Local staff at the Singapore office of Wirecard may have committed crimes but these were not material to the German payment company's financial position, an investigation by an outside law firm has found.
Shares in Wirecard, under pressure since the Financial Times ran the first of a series of investigative reports in January alleging fraud and false accounting at the firm's Asia-Pacific office, rallied by up to 30 percent on the news.
Wirecard had at first rejected the FT's reporting as "false, inaccurate, misleading and defamatory". Yet in its final conclusions, Singapore law firm Rajah & Tann did find evidence that crimes could have been committed.
"The review ... did not reveal findings of criminality in respect of the headquarters of Wirecard," the company said in a summary of the law firm's conclusions.
"Criminal liability may, however, be attributable to individual local employees in Singapore according to local law."
The negative press coverage knocked billions off the value of Munich-based Wirecard, the top German company in the booming fintech sector, months after it ousted Commerzbank from the blue-chip DAX index.
The FT based its reporting on a preliminary report by Rajah & Tann last May that examined a whistleblower's allegations that accounting staff in the Singapore office carried out sham transactions, or so-called 'round-tripping', to pad revenues.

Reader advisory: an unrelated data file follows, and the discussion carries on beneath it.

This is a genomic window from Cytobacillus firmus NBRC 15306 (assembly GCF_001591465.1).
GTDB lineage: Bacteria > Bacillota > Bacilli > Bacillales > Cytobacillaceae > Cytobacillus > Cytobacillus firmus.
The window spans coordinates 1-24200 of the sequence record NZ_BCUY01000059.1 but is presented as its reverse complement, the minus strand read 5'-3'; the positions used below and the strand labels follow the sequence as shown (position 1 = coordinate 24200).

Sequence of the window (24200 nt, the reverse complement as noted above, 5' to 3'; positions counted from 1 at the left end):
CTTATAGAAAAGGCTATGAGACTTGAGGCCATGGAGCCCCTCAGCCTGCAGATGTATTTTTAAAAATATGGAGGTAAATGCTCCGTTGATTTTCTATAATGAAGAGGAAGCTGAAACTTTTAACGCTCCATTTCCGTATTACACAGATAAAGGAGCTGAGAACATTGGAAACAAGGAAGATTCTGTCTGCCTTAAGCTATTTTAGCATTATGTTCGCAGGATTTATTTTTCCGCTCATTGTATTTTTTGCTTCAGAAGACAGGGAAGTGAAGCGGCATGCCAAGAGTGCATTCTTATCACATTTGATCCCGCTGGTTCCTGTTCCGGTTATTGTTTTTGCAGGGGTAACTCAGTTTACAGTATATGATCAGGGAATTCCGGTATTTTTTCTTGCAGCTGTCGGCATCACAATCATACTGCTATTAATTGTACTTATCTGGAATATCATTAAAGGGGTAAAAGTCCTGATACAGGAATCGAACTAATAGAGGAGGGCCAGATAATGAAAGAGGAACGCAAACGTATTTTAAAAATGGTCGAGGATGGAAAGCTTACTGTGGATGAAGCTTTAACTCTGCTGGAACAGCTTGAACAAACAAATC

These were not confirmed in the law firm's final report: "The independent review had no findings of round-tripping or corruption," Wirecard said.
Singapore police subsequently opened an investigation and raided Wirecard's premises in the city-state.
The police probe piled the pressure on Wirecard and CEO Markus Braun - long the target of so-called short sellers who publish negative research to profit from any falls in a company's share price.
German prosecutors have, however, reacted by expanding ongoing investigations into suspected market manipulation. Germany's markets regulator has imposed a temporary ban on short sales in Wirecard stock to steady the market.
"This underpins our view that the whole negative stance from FT was exaggerated and once more created a strong buying opportunity for fundamental investors," said Hauck & Aufhaeuser analyst Robin Brass.
Detailing Rajah & Tann's findings, Wirecard said the suspect transactions had not had a material on the company's financial reports.
Revenue of 2.5 million euros ($2.8 million) was wrongly stated in the 2017 annual report when it should have been booked for 2018. Further, an asset of 3 million euros was wrongly recorded for one week in 2018 and would not be recorded in the 2018 annual accounts.
Wirecard said it would postpone the release of its 2018 annual report by three weeks to April 25 to allow time to take the law firm's findings into account.
The company confirmed guidance that its 2019 profits, measured as earnings before interest, taxation, depreciation and amortization (EBITDA) would be between 740 million euros and 800 million euros.